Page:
• Support for public policies in the water sector to strengthen the sectoral framework over the long term, beyond the short-term improvement in the country’s situation. 
  • The construction of wastewater treatment plants and associated networks in Cochabamba, to depollute the Rio Rocha. Various technologies will be tested so that the treated wastewater can be reused for agricultural irrigation.
  • The construction of a potable water adduction and associated networks in Cochabamba and the strengthening of the operators' capacities.

These initiatives have one objective: universal access to drinking water and sanitation by 2025. 

Supporting local initiatives

A field in Bolivia agriculture

Supporting local initiatives

For the past two years, AFD has been supporting several projects to improve people’s daily lives: 

  • To promote family farm production with the Bolivian NGO CIPCA

In 2015, we cofinanced a project of the NGO CIPCA. Actions to promote agroecology and the family economy are organized with the residents of six regions in the country. 6,436 rural and indigenous families, from 30 local authorities, have adopted techniques adapted to the territories and taking account of climate change. 

  • To improve living conditions for women in La Paz prison

In June 2016, AFD donated medical equipment to the women’s prison in the Obrajes quarter in La Paz. The objective: improve gynecological monitoring and diabetes monitoring for women prisoners, and thereby make up for the lack of human and financial resources of Bolivian prisons in order to improve living conditions for women in detention.

  • To innovate with a Hackathon on the theme of environmental protection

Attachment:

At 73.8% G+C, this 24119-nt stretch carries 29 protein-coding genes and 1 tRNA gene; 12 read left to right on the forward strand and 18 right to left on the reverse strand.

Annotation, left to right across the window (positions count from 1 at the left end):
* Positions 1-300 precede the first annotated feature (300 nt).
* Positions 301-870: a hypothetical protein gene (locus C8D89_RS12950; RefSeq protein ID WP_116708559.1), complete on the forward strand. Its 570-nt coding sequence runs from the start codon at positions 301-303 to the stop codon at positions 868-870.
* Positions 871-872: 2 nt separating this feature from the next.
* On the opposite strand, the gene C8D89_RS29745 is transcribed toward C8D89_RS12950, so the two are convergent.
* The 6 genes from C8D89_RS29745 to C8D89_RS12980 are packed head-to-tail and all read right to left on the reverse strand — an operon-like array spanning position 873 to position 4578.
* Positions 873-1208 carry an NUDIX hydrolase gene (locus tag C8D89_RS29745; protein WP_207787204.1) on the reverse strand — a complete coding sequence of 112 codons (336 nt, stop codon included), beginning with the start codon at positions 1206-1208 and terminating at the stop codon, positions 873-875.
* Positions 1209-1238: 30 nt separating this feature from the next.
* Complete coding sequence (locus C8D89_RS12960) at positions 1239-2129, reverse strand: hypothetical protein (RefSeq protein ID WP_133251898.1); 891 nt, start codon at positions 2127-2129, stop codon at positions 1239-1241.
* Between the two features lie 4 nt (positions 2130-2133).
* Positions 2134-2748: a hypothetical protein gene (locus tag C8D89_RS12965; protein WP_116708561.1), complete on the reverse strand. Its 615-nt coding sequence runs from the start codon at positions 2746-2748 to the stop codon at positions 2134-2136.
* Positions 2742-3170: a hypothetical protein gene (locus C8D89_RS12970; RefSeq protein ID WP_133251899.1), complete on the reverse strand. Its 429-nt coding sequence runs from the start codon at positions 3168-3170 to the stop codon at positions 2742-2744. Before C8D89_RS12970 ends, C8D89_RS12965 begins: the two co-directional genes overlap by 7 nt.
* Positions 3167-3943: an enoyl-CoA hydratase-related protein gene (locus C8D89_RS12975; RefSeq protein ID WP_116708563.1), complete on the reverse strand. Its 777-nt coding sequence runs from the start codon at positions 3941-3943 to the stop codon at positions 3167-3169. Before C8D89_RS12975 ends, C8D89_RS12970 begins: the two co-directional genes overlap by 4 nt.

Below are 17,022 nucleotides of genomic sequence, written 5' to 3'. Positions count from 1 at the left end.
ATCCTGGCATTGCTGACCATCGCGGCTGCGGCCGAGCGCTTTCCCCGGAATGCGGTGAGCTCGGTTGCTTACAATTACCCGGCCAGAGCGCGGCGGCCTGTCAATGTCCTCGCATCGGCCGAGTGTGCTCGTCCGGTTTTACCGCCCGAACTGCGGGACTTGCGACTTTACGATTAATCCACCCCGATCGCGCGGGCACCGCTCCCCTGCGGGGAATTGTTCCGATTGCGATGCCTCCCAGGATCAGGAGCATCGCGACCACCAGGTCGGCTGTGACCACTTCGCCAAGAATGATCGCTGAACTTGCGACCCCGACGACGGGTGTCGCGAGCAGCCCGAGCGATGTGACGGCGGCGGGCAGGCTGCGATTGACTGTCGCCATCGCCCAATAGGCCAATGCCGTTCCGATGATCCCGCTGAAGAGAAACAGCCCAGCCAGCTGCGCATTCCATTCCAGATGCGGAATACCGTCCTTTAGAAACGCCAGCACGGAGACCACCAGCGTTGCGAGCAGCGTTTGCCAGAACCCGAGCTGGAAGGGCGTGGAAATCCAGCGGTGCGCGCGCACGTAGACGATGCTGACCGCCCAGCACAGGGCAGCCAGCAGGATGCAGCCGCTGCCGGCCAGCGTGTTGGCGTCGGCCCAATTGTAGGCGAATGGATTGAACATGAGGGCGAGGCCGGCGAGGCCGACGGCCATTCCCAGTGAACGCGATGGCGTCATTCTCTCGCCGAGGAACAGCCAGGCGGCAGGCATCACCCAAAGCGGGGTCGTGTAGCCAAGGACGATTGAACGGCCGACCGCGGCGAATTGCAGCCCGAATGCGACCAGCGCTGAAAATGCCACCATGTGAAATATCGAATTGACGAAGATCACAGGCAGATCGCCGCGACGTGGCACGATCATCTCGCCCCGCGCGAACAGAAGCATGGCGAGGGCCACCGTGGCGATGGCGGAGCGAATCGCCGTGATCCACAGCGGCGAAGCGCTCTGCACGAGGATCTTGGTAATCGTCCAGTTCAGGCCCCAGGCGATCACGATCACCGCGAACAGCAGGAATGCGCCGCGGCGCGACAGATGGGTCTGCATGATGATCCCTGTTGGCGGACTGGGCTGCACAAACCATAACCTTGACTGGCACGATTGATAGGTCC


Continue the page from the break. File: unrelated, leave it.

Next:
In November 2016, we made a financial contribution to the 2nd edition of the “Madre Tierra” Hackathon. This program was launched by the Government and implements creative solutions, particularly digital solutions, to raise the awareness of the population in terms of environmental issues.


years of partnership
million euros committed in 2016-2018
tons of CO2 avoided every year

Bolivia is a landlocked country with 11 million inhabitants and one of the poorest in Latin America: over a third of Bolivia’s population still lives below the poverty line. But Bolivia also has the highest economic growth on the continent, thanks to mining and energy resources. 

The country is also one of the most adversely affected by climate hazards. For example, in 2016, Bolivia faced the worst drought for the past 25 years: a state of emergency was declared.

There are also other challenges on top of the fight against climate change. Inhabitants, especially in rural areas, suffer from the poor quality of services for access to drinking water and sanitation. Another emergency is the need to diversify and secure national power generation.  

To address these challenges, the Bolivian authorities wanted AFD to focus its activity on the energy sectors, especially renewable energies, and water/sanitation. These priorities are in line with the country’s aim of ensuring universal access to electricity and water by 2025 and taking effective action against climate change.

AFD has been a partner of Bolivia since 2015. It implements loans to the State and technical assistance programs for actors in the energy and water sectors. 

AFD's Bolivia office is directly attached to the Andes regional office in Bogotá.